BY ELLA KIRBY
C.L. Lindsay presented his lecture on Social Media on Thursday, Sept. 17, at 7 p.m. in the Fort Howard Theatre. His talk specifically focused on the consequences of posting explicit material onto social media sites, the repercussions that it can hold in the future and ways to use social media in a more responsible and safe manner.
C.L. Lindsay is a well-known attorney who deals with student rights and academic freedom for college students around the country.
Lindsay began his lecture by emphasizing that college students need to stop and think about what they post onto social media sites. What might have seemed like a good idea at the time can turn out to have huge, consequential impacts further down the line.
Posting a picture on Facebook that shows a student drinking underage has an extremely high chance of being noticed by college officials. That student then has to face the consequences of their actions, which could potentially be as serious as expulsion, depending on the college or university.
“We change our expectations when we go online, and we change our ethics when we go online,” Lindsay said.
Lindsay then explained about the repercussions of “Sexting,” and highlighted one harrowing example: Eighteen-year-old Ohio High School student Jessica Logan sent a topless photo to her 18-year-old boyfriend during his trip out of town. Two weeks later, Jessica broke up with him. In retaliation, the ex-boyfriend forwarded her topless picture to everyone he knew. Jessica was relentlessly terrorized with derogatory terms at school. The intense bullying eventually pushed her to her committing suicide.
“All the laws in the world can’t suck that picture back into your phone. Once it’s out there, it’s out there,” said Lindsay.
Lindsay also presented the fact that “Fifteen percent of teens who have sent a nude or semi-nude image have sent it to somebody they only ever met online.” People regularly use these images for future blackmail, which is known as “sextortion.”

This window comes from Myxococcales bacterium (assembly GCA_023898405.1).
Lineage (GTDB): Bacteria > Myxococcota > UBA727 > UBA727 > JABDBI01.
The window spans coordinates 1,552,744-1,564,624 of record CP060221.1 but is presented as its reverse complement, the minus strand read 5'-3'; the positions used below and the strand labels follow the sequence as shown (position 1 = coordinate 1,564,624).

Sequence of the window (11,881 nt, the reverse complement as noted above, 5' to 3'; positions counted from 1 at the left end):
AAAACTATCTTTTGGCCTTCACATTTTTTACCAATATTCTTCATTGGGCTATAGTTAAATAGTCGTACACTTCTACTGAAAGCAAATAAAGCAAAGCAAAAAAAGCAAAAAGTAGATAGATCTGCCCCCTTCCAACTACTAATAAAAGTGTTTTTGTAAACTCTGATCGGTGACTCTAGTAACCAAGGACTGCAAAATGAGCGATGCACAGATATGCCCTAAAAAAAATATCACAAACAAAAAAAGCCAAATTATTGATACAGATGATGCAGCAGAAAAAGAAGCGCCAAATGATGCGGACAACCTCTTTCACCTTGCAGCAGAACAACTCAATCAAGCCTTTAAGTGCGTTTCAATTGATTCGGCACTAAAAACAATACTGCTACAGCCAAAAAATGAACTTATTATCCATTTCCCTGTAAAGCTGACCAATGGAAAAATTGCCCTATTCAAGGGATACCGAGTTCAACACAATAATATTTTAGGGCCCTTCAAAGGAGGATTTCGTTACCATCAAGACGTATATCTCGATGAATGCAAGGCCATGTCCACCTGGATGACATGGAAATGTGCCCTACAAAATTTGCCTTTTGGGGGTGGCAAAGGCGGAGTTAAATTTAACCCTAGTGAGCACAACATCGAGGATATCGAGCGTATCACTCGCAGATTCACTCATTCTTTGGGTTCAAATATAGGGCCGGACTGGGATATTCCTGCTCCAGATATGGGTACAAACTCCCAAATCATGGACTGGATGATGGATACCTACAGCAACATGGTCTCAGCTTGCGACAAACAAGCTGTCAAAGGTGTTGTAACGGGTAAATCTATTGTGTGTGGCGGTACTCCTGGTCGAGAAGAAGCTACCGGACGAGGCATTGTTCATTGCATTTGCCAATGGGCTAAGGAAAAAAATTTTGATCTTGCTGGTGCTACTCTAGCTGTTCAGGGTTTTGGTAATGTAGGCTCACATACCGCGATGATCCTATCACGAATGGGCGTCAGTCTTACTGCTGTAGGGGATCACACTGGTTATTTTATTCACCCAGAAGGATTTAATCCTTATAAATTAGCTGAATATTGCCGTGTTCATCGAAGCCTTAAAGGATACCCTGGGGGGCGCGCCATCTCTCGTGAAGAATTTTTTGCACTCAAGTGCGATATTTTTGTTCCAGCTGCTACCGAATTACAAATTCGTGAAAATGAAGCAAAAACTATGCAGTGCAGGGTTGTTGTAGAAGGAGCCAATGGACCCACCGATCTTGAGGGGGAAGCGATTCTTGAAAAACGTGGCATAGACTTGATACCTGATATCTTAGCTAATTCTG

Lindsay covered the topic of online harassment, defining it as “interfering with somebody’s day to day life” or “reacting to a reasonable fear or physical harm in somebody.” Harrassment can be done just as much online as it can be done offline.
Campus “confession pages” are another source for online danger or harassment. Despite the term “anonymous,” this is not the case. Although there is no law against freedom of speech, if a threat of any type is perceived, one’s identity can be figured out.
“Be as benign as you can on these places,” said Lindsay.
The last point Lindsay made was in reference to online privacy.
“If you put anything, any place online, there is no expectation that you can have privacy,” said Lindsay. This means that even one’s email account is not entirely private. For students to protect themselves as much as possible, students should double check the privacy settings on any social media site that they are a part of.
Lindsay ended his lecture by raising several points of what to do online to help with getting a job or internship: 1) Use a professional email address, 2) Do not insult any workplace online and 3) A substantial amount of employers will observe social media sites as part of their hiring decision, so think before posting something potentially harmful.
“If you don’t want someone to have information about you, don’t put it [online].” said Lindsay.